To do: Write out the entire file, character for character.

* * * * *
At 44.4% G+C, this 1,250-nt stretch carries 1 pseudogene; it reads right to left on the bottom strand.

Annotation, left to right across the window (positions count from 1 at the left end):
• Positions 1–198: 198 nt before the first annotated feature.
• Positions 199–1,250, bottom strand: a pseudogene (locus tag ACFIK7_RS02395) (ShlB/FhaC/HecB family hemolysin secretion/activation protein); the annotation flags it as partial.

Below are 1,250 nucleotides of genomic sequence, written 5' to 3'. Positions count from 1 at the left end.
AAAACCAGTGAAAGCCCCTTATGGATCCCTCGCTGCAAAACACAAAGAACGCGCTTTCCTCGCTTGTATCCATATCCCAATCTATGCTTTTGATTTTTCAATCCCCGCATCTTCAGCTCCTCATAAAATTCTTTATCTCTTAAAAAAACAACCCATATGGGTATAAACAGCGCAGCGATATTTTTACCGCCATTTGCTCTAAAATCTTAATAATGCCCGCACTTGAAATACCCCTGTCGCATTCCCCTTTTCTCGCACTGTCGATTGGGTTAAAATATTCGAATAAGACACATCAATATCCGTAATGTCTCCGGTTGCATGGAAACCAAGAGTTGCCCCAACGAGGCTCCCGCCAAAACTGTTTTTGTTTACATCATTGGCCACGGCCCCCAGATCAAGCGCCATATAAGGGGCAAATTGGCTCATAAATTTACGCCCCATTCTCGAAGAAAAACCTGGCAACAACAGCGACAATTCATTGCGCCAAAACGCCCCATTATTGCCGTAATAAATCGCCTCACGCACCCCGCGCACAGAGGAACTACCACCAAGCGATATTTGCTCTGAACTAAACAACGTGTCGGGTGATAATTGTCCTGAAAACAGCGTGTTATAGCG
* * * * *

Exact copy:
At 44.4% G+C, this 1,250-nt stretch carries 1 pseudogene; it reads right to left on the bottom strand.

Annotation, left to right across the window (positions count from 1 at the left end):
• Positions 1–198: 198 nt before the first annotated feature.
• Positions 199–1,250, bottom strand: a pseudogene (locus tag ACFIK7_RS02395) (ShlB/FhaC/HecB family hemolysin secretion/activation protein); the annotation flags it as partial.

Below are 1,250 nucleotides of genomic sequence, written 5' to 3'. Positions count from 1 at the left end.
AAAACCAGTGAAAGCCCCTTATGGATCCCTCGCTGCAAAACACAAAGAACGCGCTTTCCTCGCTTGTATCCATATCCCAATCTATGCTTTTGATTTTTCAATCCCCGCATCTTCAGCTCCTCATAAAATTCTTTATCTCTTAAAAAAACAACCCATATGGGTATAAACAGCGCAGCGATATTTTTACCGCCATTTGCTCTAAAATCTTAATAATGCCCGCACTTGAAATACCCCTGTCGCATTCCCCTTTTCTCGCACTGTCGATTGGGTTAAAATATTCGAATAAGACACATCAATATCCGTAATGTCTCCGGTTGCATGGAAACCAAGAGTTGCCCCAACGAGGCTCCCGCCAAAACTGTTTTTGTTTACATCATTGGCCACGGCCCCCAGATCAAGCGCCATATAAGGGGCAAATTGGCTCATAAATTTACGCCCCATTCTCGAAGAAAAACCTGGCAACAACAGCGACAATTCATTGCGCCAAAACGCCCCATTATTGCCGTAATAAATCGCCTCACGCACCCCGCGCACAGAGGAACTACCACCAAGCGATATTTGCTCTGAACTAAACAACGTGTCGGGTGATAATTGTCCTGAAAACAGCGTGTTATAGCG